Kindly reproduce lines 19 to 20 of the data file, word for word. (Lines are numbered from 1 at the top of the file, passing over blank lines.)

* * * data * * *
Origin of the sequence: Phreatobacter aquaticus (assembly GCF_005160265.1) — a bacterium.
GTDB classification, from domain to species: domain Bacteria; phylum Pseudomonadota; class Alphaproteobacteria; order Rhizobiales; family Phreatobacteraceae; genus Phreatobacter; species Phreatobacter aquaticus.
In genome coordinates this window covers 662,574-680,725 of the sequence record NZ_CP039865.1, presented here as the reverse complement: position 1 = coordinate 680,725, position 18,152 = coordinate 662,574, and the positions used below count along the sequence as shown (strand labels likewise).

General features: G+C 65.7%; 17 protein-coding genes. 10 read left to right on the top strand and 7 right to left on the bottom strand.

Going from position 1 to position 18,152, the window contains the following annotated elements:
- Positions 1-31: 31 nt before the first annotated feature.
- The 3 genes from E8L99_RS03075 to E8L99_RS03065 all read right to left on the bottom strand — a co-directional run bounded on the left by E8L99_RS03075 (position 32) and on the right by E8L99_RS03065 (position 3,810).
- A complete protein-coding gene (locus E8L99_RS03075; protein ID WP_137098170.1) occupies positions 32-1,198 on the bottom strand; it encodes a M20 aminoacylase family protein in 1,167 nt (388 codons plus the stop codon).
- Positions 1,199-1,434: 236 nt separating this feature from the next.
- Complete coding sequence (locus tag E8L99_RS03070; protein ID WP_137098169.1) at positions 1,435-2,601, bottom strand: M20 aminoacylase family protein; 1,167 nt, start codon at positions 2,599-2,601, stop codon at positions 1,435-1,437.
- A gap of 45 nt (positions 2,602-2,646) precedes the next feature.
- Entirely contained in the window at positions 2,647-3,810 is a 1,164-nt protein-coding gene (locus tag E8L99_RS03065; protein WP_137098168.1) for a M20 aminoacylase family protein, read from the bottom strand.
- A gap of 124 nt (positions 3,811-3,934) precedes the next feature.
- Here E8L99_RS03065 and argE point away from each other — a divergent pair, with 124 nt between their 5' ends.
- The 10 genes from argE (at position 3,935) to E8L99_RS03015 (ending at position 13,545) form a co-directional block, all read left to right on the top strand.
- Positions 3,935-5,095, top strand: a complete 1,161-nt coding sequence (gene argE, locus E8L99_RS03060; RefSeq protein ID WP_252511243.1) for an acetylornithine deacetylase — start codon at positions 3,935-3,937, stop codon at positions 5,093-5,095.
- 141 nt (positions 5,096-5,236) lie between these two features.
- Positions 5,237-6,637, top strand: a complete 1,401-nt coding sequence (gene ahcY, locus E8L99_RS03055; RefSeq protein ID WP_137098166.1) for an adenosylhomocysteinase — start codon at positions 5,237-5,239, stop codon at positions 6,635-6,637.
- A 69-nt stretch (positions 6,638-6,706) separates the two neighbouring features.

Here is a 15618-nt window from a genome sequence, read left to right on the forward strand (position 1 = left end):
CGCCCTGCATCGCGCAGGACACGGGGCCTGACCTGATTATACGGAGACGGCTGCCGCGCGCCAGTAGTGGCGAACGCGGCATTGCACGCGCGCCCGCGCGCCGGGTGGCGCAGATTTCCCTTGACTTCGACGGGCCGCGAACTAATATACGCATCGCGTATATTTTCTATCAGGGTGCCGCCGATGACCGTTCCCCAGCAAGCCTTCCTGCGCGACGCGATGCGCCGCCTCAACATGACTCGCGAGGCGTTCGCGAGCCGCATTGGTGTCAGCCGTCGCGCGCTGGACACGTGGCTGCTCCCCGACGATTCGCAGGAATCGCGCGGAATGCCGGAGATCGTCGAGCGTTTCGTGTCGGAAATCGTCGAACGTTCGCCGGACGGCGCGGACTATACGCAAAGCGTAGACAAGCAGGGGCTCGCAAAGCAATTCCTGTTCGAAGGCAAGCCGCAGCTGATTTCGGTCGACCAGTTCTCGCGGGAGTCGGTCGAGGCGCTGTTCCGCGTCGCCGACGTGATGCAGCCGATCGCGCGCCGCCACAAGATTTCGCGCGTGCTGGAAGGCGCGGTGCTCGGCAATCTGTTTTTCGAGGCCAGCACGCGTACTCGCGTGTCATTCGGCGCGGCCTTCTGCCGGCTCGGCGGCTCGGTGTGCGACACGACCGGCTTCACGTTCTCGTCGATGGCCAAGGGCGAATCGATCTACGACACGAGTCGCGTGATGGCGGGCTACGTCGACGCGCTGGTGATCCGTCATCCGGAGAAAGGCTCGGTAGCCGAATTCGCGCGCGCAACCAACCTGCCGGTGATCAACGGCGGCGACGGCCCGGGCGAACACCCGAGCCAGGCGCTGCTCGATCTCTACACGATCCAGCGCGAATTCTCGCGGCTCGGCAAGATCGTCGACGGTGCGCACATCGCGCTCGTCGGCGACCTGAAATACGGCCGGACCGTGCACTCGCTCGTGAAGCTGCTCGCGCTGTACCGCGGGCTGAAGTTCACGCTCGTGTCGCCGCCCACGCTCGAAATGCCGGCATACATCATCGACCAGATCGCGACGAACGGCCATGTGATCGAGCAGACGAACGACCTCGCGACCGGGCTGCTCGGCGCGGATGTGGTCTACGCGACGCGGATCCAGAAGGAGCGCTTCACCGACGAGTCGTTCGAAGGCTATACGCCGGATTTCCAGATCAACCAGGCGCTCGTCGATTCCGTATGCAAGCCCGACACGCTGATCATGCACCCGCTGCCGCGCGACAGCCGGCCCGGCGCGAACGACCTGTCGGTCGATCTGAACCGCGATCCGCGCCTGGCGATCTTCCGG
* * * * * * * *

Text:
- A 69-nt stretch (positions 6,638-6,706) separates the two neighbouring features.

Here is a 15618-nt window from a genome sequence, read left to right on the forward strand (position 1 = left end):